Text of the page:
Further, since lead-free products are often more expensive to manufacture, pricing expectations will need to be adjusted. If it is required to install lead-free products on a job after bidding less expensive leaded products, the project could cost more to complete than budgeted.

It cannot be stressed enough that specifiers, engineers, architects and those involved in plumbing decisions should make sure the design teams are in compliance with and understand the legal and business implications of the new law now, as well as after it takes effect.

The path to lead-free plumbing products began with a 1986 amendment to the SDWA establishing the maximum lead content in pipes and pipe fittings at eight percent and 0.2 percent for solder and flux (with the latter remaining in effect under the new law). In 1996, the federal government limited the lead content of end-point plumbing devices such as faucets and stops. In 2010, California and Vermont enacted limitations of the use of lead in plumbing fixtures that laid the groundwork for the federal mandate taking effect across the entire country this coming January.

California and Vermont
The experiences of plumbing-related companies in California and Vermont can serve as a lesson for the rest of the country. In these two states, a number of manufacturers, suppliers, and contractors tried to convert entire inventories of metal fittings, valves, solder, and pipe in too short a time—this led to big problems with inventory, material acquisition, and bidding.

The plumbing industry strongly agrees new lead-free products, with different chemical compositions, function and perform the same as standard products, requiring no design adjustments. They also meet all hydrostatic, tensile, and yield-strength standards. However, there was naturally a trial-and-error period before products were available for sale in California and Vermont.

One engineering manager in California—who lived through the state’s lead-free experience—says the learning curve was at least six months for foundries to determine the precise correct temperatures for pouring and to adjust the gating on the casting molds.7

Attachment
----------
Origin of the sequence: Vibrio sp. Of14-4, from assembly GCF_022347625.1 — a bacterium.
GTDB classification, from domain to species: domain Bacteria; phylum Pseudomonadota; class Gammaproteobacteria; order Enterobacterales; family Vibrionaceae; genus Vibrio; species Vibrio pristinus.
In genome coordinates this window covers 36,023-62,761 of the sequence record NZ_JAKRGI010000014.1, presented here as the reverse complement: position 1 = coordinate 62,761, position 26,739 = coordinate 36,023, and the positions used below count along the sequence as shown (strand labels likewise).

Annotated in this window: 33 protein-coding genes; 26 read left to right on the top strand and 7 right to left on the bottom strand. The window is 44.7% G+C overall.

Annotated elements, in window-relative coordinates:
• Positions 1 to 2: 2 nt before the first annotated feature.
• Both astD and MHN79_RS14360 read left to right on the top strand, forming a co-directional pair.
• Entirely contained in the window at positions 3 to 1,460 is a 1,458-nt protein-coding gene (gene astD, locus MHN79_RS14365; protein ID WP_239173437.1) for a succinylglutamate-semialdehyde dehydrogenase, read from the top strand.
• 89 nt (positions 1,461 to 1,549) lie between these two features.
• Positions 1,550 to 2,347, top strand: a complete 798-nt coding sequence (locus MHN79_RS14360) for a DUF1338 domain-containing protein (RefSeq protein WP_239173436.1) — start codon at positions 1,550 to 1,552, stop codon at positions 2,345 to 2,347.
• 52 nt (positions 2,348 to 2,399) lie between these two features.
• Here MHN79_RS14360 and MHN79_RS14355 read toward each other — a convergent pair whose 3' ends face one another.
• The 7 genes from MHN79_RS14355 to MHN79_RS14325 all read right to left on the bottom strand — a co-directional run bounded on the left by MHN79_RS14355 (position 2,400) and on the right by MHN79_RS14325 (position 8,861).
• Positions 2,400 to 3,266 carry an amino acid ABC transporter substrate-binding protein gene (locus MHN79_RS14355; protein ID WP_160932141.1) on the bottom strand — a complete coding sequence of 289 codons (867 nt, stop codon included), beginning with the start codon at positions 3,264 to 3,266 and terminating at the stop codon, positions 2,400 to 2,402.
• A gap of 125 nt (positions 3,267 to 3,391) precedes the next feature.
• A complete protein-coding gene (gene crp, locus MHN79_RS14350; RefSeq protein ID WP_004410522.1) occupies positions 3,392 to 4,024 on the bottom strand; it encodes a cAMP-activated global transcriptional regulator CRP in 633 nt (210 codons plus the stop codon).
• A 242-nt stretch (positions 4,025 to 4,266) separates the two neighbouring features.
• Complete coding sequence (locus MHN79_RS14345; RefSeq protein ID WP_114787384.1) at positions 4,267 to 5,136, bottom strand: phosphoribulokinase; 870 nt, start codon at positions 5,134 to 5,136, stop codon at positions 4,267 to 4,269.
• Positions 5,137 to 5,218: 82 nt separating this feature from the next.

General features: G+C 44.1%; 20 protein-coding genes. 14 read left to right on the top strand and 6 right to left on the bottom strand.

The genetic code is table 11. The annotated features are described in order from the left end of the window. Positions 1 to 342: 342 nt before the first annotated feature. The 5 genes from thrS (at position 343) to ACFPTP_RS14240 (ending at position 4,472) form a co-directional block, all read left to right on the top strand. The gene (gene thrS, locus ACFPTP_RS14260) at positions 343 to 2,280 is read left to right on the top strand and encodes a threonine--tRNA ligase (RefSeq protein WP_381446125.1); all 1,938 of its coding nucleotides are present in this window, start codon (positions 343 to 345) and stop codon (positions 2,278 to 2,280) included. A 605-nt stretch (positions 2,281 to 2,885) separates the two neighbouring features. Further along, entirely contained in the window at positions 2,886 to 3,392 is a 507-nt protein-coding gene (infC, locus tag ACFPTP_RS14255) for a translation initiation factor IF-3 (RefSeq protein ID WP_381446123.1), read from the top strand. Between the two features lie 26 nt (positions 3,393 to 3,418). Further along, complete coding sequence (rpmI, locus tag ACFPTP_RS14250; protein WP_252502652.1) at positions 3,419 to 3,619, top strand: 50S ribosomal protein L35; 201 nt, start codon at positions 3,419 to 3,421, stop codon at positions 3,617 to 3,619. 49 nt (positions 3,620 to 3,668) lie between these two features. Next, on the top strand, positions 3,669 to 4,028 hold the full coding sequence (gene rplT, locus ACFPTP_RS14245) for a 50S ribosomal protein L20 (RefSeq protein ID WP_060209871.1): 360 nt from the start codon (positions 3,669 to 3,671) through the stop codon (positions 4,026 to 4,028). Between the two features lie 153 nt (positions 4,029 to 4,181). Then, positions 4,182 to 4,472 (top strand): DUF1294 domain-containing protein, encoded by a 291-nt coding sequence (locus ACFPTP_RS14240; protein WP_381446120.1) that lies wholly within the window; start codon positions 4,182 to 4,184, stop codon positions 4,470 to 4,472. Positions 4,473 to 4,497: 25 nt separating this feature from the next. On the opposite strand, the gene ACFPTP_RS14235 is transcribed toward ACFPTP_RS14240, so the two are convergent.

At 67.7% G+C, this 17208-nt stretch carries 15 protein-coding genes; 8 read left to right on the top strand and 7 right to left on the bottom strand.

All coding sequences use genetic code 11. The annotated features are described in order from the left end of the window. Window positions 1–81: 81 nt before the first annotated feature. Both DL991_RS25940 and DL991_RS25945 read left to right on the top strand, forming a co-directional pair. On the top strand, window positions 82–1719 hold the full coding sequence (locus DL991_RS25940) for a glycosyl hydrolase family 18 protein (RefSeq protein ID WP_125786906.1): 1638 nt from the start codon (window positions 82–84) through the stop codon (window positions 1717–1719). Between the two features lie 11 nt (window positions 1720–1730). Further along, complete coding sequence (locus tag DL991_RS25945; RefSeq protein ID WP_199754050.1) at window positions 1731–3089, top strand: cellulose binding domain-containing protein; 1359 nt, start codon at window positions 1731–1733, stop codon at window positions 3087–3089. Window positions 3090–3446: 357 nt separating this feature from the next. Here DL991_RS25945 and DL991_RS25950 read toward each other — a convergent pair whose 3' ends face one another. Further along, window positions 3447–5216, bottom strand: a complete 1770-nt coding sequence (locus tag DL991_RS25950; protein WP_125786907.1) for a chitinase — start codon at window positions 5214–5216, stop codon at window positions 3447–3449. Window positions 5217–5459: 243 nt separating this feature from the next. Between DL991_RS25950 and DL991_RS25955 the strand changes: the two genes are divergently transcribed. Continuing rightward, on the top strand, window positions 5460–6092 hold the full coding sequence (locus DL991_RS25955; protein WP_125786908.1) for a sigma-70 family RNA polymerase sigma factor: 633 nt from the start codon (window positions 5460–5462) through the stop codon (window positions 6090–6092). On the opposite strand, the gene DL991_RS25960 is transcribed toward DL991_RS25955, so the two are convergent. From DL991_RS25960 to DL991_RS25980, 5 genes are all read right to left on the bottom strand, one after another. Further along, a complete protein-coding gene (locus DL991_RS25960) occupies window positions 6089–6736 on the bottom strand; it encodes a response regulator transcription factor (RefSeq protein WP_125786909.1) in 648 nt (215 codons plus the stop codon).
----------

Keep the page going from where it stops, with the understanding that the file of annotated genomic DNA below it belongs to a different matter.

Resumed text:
As stated earlier, the conversion process has been complex. EPA itself has acknowledged the difficulty involved. During a public meeting at EPA headquarters in August 2012, with industry representatives in attendance, Pamela Barr, then-acting director of the EPA OGWDW, opened with these remarks:

When we first took a look at it, we really thought it was a pretty straightforward law. Take out eight percent, put in 0.25 percent; it is pretty easy. Even with our extensive processes, we should be able to do that easily. As we talked about it more amongst ourselves, and as we heard from some of you, we realized that it is not quite as easy as it looked at first blush. In fact, it is not really that easy at all.8

Also at this meeting, an EPA engineer outlined a number of unanswered questions in the new law regarding implementation. Questions posed included if and how a manufacturer should demonstrate its products are lead-free, and if there should be a third-party verification or self-certification with testing records made public.

Also, the issue of exempting products used exclusively for non-potable uses was addressed by Jeffrey Kempic who said:

To qualify for the exemption, must a product be physically incapable of use in a potable services application, or could it be physically capable of use but labeled as illegal for use in potable services? So the potential approach we have identified here is allowing the product line in potable or non-potable products that are interchangeable, if the non-potable version of the product is labeled as not for potable purposes. Or all the products that are interchangeable with a potable counterpart must meet the lead content requirement, because they are not used exclusively for non-potable purposes. So [in one scenario] there is potable and non-potable and [in the other scenario] there would be lead free, even if the use is a non-potable application as well.

He also discussed other unanswered questions, such as myriad possibilities for labeling the products and/or the packaging, and what to do when making repairs or replacements.

[The new federal mandate] prohibits the use of items that are not lead free in the installation or repair of a public water system or any plumbing in a residential or nonresidential facility that is providing water for human consumption. So the question for this one is, ‘Can the product in the system or facility be repaired using lead-free component parts and returned to service, even if the other component parts that are not repaired do not meet the definition of lead-free?’ We get a lot of calls on this one related to water meters. Does the entire meter have to be replaced or can a component part of the meter be replaced as part of the work?9